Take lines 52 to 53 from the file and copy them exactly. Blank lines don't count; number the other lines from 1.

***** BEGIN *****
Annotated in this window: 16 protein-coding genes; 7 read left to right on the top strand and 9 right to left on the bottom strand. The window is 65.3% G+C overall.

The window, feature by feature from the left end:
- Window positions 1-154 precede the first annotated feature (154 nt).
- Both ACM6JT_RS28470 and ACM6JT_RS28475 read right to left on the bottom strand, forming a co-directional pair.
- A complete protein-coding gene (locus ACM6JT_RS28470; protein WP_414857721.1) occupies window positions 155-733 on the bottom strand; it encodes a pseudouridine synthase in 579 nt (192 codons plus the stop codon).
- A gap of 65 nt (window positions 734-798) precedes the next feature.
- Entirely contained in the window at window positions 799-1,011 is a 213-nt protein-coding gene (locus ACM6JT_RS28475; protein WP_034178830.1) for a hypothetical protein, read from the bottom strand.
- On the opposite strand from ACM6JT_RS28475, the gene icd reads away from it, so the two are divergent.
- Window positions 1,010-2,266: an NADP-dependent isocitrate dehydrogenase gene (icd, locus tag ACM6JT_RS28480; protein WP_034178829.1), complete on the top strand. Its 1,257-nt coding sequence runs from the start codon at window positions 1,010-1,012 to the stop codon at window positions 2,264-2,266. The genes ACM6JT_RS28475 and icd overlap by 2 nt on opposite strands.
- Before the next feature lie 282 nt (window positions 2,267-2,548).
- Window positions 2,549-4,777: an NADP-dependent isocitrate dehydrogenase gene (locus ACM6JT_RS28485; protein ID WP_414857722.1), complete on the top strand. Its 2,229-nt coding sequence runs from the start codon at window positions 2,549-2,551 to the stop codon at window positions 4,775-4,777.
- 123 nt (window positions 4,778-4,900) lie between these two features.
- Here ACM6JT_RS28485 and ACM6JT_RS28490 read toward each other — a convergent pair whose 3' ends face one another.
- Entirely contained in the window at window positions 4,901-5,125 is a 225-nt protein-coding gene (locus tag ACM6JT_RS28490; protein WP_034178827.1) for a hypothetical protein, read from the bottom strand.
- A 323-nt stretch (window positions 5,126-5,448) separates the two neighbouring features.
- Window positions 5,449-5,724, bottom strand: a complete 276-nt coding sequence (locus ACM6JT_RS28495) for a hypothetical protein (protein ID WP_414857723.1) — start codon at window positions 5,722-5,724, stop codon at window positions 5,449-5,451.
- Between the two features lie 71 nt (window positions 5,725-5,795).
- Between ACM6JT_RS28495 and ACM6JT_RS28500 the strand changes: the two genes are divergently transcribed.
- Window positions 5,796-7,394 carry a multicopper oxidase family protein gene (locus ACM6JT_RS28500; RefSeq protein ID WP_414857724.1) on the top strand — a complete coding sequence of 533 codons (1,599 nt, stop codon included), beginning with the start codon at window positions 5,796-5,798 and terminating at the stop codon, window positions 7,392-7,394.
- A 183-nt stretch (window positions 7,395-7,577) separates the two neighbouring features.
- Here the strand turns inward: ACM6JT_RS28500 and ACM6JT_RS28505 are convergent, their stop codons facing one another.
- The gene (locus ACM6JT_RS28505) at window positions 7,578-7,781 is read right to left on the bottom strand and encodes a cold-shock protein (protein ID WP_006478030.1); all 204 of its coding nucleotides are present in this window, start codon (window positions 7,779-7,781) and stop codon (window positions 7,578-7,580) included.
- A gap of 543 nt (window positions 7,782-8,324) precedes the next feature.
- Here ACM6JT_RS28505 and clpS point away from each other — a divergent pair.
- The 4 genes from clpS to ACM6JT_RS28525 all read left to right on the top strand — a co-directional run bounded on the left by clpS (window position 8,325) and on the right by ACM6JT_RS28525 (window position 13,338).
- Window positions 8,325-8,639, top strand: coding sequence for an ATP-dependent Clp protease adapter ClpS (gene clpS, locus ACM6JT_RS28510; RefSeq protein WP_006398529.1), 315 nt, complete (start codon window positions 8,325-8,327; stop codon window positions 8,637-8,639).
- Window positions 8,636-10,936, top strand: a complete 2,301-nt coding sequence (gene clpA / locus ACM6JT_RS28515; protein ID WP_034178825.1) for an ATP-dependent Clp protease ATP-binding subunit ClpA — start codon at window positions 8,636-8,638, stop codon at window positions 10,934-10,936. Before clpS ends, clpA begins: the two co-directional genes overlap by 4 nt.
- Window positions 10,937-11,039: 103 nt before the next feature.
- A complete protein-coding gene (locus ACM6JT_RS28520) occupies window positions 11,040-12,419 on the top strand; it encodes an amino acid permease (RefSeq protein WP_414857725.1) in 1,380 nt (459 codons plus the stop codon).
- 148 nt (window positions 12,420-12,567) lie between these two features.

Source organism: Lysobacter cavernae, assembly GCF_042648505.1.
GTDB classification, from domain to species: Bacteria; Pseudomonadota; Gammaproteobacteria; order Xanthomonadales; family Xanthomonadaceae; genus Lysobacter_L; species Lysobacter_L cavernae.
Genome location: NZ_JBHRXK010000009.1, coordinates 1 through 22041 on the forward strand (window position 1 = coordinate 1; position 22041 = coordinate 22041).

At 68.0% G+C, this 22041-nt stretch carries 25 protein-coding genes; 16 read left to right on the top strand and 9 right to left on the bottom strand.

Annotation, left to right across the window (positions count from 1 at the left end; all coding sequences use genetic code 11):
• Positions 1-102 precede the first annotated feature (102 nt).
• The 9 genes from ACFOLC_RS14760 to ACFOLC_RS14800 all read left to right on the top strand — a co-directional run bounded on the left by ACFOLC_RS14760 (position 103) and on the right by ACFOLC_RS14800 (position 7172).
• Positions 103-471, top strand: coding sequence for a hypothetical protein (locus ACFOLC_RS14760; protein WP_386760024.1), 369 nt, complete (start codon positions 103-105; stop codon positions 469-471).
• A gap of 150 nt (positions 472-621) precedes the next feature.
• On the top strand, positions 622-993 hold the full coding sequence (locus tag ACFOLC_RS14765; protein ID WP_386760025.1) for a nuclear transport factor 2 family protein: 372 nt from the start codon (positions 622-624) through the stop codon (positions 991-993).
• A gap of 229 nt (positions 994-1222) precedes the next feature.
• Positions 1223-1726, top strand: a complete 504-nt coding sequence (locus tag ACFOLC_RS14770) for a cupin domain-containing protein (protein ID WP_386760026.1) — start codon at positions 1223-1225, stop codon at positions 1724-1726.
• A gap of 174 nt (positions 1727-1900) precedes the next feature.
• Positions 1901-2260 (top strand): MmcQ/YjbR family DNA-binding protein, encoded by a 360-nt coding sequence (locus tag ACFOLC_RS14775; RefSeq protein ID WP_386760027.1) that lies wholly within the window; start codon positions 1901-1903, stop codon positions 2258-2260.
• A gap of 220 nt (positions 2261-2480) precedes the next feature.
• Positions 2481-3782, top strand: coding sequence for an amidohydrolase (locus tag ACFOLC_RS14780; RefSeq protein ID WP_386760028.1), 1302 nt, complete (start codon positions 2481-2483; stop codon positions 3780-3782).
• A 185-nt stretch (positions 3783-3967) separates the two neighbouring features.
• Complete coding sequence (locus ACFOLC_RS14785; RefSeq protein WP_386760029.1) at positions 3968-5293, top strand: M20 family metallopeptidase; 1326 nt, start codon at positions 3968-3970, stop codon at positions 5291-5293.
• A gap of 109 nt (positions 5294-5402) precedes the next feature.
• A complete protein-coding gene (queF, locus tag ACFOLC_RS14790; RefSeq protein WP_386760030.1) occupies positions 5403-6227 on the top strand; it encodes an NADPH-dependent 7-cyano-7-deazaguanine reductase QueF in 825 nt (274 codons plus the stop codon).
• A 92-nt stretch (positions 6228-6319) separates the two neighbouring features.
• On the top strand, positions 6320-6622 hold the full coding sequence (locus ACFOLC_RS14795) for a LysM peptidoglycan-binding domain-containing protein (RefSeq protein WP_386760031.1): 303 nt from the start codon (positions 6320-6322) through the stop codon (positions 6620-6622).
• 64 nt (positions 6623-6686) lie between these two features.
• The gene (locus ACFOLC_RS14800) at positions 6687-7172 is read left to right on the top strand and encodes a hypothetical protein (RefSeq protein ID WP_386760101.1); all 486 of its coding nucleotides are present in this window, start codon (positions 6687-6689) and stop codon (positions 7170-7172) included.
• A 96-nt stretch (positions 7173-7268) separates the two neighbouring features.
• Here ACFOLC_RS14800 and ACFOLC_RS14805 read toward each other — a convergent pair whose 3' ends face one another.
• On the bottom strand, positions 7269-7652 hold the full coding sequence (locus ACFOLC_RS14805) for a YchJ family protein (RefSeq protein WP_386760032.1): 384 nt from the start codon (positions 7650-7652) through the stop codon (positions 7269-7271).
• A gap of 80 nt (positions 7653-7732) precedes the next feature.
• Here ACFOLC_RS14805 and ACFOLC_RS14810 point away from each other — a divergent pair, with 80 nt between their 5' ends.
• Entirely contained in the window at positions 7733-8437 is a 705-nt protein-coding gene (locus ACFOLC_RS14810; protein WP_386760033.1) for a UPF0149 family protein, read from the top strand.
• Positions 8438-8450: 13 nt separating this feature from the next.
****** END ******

• On the top strand, positions 6320-6622 hold the full coding sequence (locus ACFOLC_RS14795) for a LysM peptidoglycan-binding domain-containing protein (RefSeq protein WP_386760031.1): 303 nt from the start codon (positions 6320-6322) through the stop codon (positions 6620-6622).
• 64 nt (positions 6623-6686) lie between these two features.